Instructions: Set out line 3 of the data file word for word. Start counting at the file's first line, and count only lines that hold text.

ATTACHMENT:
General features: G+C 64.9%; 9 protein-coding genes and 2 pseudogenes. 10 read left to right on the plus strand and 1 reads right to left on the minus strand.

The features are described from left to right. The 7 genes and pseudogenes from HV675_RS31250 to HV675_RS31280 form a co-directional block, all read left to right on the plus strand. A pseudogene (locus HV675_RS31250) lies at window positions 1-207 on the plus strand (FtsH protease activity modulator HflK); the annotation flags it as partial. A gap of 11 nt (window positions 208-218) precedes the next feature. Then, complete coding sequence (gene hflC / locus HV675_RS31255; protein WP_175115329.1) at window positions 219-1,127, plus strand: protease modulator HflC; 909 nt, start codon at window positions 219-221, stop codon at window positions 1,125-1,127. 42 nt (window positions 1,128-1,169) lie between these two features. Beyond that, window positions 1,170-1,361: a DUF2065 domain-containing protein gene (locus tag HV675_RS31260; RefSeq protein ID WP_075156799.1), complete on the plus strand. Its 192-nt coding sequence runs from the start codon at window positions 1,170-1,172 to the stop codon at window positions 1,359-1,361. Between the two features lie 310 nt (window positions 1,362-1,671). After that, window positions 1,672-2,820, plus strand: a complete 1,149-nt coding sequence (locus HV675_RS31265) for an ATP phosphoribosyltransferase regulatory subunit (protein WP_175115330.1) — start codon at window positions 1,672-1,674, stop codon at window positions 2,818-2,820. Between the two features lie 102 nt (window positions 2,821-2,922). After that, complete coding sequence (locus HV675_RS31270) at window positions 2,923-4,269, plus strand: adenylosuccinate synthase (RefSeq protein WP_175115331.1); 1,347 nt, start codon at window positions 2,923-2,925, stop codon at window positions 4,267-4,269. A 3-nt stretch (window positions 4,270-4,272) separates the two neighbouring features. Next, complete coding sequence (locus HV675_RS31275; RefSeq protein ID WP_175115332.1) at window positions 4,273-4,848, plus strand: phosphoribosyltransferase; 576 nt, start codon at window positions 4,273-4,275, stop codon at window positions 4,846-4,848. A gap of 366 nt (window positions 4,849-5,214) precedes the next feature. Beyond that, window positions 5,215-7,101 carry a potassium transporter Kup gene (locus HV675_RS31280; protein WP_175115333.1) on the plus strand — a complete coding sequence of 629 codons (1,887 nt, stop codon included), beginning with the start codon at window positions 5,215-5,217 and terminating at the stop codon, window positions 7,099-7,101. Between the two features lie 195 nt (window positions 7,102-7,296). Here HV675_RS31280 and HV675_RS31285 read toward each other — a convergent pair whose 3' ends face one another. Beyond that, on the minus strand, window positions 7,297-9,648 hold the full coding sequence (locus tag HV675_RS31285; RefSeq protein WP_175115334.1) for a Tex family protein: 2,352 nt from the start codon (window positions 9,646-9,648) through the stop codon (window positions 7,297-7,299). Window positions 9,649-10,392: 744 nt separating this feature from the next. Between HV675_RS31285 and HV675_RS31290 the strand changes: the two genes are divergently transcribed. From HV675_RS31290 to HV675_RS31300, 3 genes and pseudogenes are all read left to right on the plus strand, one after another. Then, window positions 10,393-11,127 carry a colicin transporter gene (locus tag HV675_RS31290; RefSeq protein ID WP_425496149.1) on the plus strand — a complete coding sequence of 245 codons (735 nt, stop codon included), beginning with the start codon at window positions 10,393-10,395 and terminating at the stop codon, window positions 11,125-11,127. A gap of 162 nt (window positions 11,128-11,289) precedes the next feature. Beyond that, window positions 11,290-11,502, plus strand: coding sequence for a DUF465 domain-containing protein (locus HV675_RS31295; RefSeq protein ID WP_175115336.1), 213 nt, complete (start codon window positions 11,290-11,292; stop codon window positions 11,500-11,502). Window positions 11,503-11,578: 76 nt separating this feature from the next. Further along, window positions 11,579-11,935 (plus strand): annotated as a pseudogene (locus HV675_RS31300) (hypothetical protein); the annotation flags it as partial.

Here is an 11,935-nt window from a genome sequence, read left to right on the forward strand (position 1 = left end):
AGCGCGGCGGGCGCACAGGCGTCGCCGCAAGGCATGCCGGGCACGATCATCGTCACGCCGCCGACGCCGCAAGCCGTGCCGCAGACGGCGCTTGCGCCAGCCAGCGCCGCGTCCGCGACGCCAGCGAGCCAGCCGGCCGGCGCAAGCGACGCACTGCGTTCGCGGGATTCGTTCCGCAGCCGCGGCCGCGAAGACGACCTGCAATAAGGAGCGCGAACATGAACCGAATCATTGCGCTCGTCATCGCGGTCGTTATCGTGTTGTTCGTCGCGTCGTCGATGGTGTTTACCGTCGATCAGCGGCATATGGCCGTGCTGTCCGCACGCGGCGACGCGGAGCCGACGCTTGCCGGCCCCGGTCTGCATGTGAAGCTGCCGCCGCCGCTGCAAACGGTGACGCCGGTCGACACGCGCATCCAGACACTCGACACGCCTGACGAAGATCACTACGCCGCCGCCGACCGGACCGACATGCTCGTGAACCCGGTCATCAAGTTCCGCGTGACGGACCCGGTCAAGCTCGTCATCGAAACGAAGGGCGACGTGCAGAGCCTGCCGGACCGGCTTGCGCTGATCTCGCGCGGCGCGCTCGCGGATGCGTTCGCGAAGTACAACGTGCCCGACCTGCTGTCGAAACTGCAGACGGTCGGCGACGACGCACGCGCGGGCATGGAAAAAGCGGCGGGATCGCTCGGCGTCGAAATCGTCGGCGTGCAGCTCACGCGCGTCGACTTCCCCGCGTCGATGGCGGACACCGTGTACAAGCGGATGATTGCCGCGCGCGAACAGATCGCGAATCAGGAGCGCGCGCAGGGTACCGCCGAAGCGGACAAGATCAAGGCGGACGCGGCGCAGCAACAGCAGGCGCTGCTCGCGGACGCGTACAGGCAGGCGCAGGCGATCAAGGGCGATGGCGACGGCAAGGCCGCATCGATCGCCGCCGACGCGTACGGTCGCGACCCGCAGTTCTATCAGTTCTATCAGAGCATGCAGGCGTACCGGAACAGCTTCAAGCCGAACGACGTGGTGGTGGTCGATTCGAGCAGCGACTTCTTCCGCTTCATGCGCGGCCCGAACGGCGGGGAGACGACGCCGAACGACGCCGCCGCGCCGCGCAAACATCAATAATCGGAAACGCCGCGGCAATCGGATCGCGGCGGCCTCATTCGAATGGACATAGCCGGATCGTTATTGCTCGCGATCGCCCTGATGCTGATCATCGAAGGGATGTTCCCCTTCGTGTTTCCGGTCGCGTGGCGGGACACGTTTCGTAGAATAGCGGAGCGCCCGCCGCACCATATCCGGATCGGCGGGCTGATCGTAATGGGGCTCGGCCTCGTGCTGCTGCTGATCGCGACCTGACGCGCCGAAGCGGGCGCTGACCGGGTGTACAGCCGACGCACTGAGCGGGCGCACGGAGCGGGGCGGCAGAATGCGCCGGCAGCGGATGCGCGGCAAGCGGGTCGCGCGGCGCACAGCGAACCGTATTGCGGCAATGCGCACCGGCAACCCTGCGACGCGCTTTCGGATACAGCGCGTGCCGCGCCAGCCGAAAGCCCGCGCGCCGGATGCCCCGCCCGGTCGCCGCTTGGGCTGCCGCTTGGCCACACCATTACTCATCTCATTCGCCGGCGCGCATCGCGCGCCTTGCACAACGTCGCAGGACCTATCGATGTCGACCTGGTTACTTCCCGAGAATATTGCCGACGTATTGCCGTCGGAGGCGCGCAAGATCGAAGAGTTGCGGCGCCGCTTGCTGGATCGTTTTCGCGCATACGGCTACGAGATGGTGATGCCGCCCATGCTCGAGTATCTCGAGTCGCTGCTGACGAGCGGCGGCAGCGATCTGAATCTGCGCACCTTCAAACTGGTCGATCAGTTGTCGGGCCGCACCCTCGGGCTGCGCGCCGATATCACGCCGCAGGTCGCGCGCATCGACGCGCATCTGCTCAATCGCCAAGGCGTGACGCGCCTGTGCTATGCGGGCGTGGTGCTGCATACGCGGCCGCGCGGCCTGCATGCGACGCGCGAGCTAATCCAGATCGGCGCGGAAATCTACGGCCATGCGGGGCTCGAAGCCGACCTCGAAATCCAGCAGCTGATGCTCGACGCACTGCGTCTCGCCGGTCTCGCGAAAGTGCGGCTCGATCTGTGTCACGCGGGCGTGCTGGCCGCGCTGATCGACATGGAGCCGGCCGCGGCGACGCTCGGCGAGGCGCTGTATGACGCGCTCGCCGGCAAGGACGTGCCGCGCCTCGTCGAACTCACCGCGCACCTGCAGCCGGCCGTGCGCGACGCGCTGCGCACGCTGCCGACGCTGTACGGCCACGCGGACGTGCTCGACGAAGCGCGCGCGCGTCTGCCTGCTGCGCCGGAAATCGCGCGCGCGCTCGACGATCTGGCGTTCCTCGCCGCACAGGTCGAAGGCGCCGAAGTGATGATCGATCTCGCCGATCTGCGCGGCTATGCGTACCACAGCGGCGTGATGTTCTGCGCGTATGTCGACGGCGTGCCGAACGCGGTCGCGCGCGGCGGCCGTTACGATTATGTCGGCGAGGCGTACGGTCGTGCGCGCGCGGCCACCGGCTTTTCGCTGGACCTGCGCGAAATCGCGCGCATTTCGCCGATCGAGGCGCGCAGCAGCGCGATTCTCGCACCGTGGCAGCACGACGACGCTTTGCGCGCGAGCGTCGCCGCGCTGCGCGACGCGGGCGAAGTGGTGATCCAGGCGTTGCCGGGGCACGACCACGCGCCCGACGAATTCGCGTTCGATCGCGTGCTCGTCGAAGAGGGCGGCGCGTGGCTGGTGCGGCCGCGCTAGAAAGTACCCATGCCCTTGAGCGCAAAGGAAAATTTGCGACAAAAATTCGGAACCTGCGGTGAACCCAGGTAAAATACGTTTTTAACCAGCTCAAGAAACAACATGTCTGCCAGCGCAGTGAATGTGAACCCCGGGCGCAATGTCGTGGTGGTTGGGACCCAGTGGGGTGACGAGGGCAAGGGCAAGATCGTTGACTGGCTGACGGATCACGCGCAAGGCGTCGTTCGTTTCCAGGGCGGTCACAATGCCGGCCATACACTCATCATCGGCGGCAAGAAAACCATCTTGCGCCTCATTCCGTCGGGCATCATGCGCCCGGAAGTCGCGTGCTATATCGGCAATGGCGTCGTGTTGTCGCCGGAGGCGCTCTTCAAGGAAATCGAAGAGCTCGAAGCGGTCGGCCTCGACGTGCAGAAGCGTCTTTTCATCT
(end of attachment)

Here is an 11,935-nt window from a genome sequence, read left to right on the forward strand (position 1 = left end):